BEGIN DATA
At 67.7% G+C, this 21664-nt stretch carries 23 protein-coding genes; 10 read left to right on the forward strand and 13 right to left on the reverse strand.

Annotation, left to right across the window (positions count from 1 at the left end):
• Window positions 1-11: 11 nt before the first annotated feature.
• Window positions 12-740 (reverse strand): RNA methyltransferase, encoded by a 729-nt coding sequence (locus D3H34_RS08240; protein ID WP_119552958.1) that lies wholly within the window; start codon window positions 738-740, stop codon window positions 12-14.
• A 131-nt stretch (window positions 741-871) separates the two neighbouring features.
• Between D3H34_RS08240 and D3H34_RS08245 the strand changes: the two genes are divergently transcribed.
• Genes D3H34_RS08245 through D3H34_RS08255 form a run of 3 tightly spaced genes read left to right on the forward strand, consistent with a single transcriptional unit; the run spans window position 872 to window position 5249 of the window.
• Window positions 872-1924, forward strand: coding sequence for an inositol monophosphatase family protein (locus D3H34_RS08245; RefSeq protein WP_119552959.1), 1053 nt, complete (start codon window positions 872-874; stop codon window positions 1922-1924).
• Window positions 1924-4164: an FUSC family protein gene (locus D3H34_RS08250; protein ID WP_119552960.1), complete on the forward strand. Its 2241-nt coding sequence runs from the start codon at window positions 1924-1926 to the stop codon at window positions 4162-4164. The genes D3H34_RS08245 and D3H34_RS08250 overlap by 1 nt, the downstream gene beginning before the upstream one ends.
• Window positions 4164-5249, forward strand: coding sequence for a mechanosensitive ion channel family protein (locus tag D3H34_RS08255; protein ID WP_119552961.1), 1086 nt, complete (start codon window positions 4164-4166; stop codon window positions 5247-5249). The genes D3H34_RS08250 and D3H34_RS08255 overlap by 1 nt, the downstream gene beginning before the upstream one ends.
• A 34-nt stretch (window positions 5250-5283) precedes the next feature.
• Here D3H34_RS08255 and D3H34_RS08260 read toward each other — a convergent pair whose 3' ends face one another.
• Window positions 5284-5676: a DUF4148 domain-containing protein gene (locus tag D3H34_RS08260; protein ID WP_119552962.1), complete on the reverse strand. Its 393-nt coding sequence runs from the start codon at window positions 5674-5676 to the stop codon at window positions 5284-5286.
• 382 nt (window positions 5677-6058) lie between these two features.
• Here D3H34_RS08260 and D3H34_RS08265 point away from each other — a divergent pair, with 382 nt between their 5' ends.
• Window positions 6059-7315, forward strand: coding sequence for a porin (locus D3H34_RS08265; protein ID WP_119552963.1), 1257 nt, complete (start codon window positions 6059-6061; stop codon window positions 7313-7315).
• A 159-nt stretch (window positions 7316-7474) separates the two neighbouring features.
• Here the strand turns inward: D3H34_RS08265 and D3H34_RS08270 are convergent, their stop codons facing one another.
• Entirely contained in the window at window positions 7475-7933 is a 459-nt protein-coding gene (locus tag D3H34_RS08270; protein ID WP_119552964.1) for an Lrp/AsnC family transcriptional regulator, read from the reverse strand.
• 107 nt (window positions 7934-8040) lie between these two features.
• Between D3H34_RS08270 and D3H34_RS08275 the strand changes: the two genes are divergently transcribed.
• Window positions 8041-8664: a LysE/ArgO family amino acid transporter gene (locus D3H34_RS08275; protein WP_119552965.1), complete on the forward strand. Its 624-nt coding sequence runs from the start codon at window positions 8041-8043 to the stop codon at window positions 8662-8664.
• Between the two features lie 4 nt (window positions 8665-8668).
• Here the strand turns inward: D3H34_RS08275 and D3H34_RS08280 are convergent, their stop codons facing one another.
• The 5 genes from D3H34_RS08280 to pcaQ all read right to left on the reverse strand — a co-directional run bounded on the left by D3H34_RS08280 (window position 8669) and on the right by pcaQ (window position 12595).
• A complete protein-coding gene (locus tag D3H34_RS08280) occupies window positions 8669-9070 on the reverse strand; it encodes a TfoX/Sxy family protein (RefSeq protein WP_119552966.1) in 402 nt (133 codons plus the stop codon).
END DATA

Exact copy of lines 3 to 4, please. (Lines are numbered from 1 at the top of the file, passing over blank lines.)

• Window positions 1-11: 11 nt before the first annotated feature.
• Window positions 12-740 (reverse strand): RNA methyltransferase, encoded by a 729-nt coding sequence (locus D3H34_RS08240; protein ID WP_119552958.1) that lies wholly within the window; start codon window positions 738-740, stop codon window positions 12-14.